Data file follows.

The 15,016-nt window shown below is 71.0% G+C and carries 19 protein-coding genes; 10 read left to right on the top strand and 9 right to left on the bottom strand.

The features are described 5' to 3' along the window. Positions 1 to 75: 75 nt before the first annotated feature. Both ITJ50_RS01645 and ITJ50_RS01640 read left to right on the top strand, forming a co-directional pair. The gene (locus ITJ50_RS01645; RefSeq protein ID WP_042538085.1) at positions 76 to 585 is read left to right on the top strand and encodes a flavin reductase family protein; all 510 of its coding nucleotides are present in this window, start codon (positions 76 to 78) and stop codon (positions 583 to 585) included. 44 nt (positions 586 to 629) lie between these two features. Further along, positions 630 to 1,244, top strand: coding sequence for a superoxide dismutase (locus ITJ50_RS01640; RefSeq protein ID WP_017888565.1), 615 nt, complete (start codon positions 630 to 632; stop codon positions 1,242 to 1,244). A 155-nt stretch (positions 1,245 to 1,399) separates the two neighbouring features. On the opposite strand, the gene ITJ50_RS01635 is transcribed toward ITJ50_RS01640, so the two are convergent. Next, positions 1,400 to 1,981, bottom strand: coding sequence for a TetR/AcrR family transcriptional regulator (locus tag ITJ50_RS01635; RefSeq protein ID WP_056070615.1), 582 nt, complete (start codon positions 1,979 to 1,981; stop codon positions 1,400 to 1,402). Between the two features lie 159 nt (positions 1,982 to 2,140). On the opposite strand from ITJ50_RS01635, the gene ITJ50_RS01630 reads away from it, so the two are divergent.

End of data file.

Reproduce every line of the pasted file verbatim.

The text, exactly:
The 15,016-nt window shown below is 71.0% G+C and carries 19 protein-coding genes; 10 read left to right on the top strand and 9 right to left on the bottom strand.

The features are described 5' to 3' along the window. Positions 1 to 75: 75 nt before the first annotated feature. Both ITJ50_RS01645 and ITJ50_RS01640 read left to right on the top strand, forming a co-directional pair. The gene (locus ITJ50_RS01645; RefSeq protein ID WP_042538085.1) at positions 76 to 585 is read left to right on the top strand and encodes a flavin reductase family protein; all 510 of its coding nucleotides are present in this window, start codon (positions 76 to 78) and stop codon (positions 583 to 585) included. 44 nt (positions 586 to 629) lie between these two features. Further along, positions 630 to 1,244, top strand: coding sequence for a superoxide dismutase (locus ITJ50_RS01640; RefSeq protein ID WP_017888565.1), 615 nt, complete (start codon positions 630 to 632; stop codon positions 1,242 to 1,244). A 155-nt stretch (positions 1,245 to 1,399) separates the two neighbouring features. On the opposite strand, the gene ITJ50_RS01635 is transcribed toward ITJ50_RS01640, so the two are convergent. Next, positions 1,400 to 1,981, bottom strand: coding sequence for a TetR/AcrR family transcriptional regulator (locus tag ITJ50_RS01635; RefSeq protein ID WP_056070615.1), 582 nt, complete (start codon positions 1,979 to 1,981; stop codon positions 1,400 to 1,402). Between the two features lie 159 nt (positions 1,982 to 2,140). On the opposite strand from ITJ50_RS01635, the gene ITJ50_RS01630 reads away from it, so the two are divergent.